Long Covid is costing the Australian economy the equivalent of A$5.2 billion (S$5 billion) a year in lost output, the Australian Financial Review reported.
Based on data from the country’s Treasury estimating some 31,000 workers called in sick because of the condition in June, the analysis by think tank Impact Economics and Policy found the economic cost came in at A$100 million a week, according to the AFR. That amounts to some A$5.2 billion on an annual basis.
Australia has announced a parliamentary inquiry into long Covid, with the aim of developing a clear definition of the illness and gauging the scale of its impact on the country’s 26 million people.
While most of those infected with the virus fully recover, millions of others globally are seeing lasting effects, from issues with breathing to neurological problems.
Governments are grappling to come to terms with the condition, which reflects the pandemic’s ongoing impact despite most countries seeking to move on.
Australian Labor Party lawmaker Mike Freedlander will run the country’s inquiry. It will try and come up with an accurate number of people affected by long Covid and work out the best treatments for helping them recover, Freedlander said.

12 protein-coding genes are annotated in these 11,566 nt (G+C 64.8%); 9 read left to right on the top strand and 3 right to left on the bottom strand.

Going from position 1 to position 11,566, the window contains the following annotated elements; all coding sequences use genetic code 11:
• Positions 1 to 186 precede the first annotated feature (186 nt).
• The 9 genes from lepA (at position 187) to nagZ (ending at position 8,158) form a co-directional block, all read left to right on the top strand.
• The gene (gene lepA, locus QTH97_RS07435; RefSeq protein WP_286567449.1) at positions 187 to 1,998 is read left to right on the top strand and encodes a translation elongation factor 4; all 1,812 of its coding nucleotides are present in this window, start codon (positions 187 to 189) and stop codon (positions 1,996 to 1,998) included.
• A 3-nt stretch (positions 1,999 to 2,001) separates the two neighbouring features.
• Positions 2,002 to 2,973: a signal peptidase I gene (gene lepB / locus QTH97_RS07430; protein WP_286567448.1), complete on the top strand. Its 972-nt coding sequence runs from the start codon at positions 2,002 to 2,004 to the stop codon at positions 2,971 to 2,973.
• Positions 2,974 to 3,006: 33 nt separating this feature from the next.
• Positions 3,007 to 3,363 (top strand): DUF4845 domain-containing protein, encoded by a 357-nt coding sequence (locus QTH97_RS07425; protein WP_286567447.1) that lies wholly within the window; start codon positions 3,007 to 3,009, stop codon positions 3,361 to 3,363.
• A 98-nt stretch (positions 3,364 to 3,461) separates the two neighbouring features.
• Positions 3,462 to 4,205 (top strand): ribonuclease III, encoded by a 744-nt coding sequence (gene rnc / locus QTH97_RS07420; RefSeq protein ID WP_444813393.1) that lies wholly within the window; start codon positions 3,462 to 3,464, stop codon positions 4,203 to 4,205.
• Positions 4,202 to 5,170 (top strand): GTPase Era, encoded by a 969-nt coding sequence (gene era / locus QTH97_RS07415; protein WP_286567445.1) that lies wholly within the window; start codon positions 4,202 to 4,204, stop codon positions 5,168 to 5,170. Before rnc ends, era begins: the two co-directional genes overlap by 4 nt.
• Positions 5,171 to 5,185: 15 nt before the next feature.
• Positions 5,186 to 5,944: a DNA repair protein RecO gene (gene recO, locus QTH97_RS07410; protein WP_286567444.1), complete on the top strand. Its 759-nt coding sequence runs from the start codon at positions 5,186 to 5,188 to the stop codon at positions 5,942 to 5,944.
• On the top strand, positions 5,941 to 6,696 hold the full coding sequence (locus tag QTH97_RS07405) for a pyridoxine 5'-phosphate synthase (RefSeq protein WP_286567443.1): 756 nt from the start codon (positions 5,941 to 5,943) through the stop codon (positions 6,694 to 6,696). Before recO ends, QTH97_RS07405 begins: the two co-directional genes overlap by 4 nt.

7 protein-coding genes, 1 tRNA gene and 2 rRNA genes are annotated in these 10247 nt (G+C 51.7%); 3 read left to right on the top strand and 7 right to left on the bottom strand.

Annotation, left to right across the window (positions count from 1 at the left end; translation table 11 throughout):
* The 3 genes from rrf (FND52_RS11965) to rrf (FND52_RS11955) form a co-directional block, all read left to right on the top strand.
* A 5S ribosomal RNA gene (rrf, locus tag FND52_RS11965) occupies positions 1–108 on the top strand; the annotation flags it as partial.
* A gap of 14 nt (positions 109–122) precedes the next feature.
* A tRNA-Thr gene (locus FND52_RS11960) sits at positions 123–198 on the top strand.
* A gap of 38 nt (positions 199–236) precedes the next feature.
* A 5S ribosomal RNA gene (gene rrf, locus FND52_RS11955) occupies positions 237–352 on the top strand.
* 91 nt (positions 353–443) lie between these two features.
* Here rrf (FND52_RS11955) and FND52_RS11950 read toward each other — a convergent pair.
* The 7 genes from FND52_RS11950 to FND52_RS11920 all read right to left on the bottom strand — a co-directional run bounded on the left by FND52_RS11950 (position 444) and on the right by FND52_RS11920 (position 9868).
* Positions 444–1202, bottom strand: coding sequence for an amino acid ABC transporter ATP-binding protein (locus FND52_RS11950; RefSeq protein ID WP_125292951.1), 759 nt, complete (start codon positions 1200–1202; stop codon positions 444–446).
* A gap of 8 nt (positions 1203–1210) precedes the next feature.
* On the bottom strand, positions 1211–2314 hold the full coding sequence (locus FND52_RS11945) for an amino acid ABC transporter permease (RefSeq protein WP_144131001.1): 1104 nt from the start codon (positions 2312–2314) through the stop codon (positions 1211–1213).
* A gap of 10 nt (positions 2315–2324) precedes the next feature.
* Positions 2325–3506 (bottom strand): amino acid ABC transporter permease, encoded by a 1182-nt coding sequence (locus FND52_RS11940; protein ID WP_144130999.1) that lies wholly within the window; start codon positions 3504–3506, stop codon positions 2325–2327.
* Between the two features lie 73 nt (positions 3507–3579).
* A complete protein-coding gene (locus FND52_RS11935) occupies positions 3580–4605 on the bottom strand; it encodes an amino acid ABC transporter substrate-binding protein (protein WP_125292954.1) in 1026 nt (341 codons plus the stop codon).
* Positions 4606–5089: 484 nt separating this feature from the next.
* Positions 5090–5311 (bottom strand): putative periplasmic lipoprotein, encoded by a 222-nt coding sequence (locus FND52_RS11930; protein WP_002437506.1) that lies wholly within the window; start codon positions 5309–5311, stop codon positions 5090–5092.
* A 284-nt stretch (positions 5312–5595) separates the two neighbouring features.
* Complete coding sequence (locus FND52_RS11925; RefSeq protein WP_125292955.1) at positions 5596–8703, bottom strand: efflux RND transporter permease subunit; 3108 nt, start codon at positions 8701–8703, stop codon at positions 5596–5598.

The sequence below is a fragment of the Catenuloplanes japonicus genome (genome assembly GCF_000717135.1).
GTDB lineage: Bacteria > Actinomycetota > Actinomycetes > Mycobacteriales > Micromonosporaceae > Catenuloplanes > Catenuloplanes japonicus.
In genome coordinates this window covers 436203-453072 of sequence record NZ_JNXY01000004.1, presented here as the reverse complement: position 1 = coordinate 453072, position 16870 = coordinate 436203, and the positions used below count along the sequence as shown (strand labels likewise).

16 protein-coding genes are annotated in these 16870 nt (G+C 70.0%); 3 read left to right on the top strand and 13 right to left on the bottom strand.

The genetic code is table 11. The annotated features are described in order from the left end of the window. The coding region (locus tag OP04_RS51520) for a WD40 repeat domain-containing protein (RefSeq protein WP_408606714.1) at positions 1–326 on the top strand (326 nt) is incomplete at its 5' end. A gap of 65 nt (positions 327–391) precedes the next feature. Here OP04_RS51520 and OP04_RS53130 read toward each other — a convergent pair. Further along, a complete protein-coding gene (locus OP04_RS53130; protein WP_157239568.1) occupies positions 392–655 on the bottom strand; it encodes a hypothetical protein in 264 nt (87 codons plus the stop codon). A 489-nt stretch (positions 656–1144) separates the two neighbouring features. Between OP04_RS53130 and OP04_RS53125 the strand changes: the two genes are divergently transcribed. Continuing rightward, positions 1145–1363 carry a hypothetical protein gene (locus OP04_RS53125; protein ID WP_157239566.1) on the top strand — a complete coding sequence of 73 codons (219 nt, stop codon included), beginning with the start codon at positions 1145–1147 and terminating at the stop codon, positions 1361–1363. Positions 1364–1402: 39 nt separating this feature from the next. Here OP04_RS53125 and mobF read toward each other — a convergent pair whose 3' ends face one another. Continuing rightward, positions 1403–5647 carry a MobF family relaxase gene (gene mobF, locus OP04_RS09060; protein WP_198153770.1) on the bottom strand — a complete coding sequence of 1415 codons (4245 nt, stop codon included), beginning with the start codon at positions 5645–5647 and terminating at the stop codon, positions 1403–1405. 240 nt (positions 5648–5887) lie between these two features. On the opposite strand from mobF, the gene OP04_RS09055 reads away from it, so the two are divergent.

The inquiry will also look into whether the condition should be classified as a disability so that patients can potentially access government support, he said.
A recent Harvard University study found that depression, anxiety and stress prior to getting Covid-19 may increase the chance of developing longer-term symptoms. Lingering effects spanning chronic fatigue and “brain fog” to hair loss and shortness of breath – are estimated to afflict some 10 percent to 20 percent of Covid survivors.
Long Covid is estimated to cost the US alone US$3.7 trillion (S$5.2 trillion), another Harvard study showed.